That is, until half way through. Okay, so after the party - things turned (suddenly) hot and Jay's personality finally showed up. It just took half a book for him to get there. And considering nothing happened between him and Violet for the first half, well, Derting more than made up for that in the second half. Jay knows how to charm the parents but once they leave the room, he brings the sexy right on back.
As for the supporting cast of friends, they all seemed a little interchangeable - none made an impression on me.
I did love the family vibe, Vi's parents were cool and so was her uncle.
This book is written for teens and it probably is the perfect blend for them - some wish fulfilment with a hot stud of a best friend turned boyfriend, lots of sexy/hot scenes that are still PG, a not too freaky serial killer to ease young teens into the genre - (although when I was a teen I read lots of thriller/killer adult fiction with some freaky bad dudes and coped pretty well :) ...more
Linger gets off to a slow start - which I didn’t mind b/c the prose is engaging and I liked the characters from last time - so it was nice to settle iLinger gets off to a slow start - which I didn’t mind b/c the prose is engaging and I liked the characters from last time - so it was nice to settle into the groove.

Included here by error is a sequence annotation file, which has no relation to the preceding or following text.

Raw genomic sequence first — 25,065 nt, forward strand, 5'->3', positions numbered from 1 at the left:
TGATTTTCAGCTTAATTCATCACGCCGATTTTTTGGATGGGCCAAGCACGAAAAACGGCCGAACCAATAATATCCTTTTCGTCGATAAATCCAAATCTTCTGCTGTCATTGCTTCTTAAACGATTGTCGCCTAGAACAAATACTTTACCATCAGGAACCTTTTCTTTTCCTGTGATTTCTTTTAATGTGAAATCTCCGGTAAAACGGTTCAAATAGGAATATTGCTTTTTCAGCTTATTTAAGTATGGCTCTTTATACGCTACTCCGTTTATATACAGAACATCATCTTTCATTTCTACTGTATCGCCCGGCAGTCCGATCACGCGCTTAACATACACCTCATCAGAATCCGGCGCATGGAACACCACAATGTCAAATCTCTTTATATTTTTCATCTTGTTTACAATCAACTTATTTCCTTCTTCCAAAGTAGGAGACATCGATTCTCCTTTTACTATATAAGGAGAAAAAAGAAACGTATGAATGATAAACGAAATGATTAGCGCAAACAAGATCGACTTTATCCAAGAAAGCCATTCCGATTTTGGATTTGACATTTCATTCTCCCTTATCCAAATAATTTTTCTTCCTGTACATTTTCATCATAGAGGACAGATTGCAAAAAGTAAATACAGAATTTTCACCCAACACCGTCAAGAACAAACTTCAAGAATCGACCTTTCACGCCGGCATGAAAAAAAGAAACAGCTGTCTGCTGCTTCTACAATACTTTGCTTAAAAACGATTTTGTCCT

Problem is - the slow start lingers until halfway through the book.
200 pages of Not A Lot Happening.
At which point I check the blurb to try and figure out what the book is about anyways - because half way in and I had no idea.
sooo... after finishing it i’m still not sure what it is about? what were the stakes? what did the protags want? :/
Some points: I think the prologue (a key scene from the climax) served as a way of having at least something happen. so after 300 pages of meandering around we know it is going to get to a point.
Unfortunately, the same prologue gives away the ending and therefore any mystery that could’ve been built into that plot-line. It also robs readers of any satisfaction they may get in figuring things out before the protags do. Makes for a rather passive reading experience - being told the ending before the story has even begun.
Then there’s Cole, hot muso boy. Naked. A lot. And making out with Isabel. some people didn't like them. I did. Mainly as at least it felt like something was happening when they were on the scene whereas Grace and Sam’s scenes fell completely flat for me.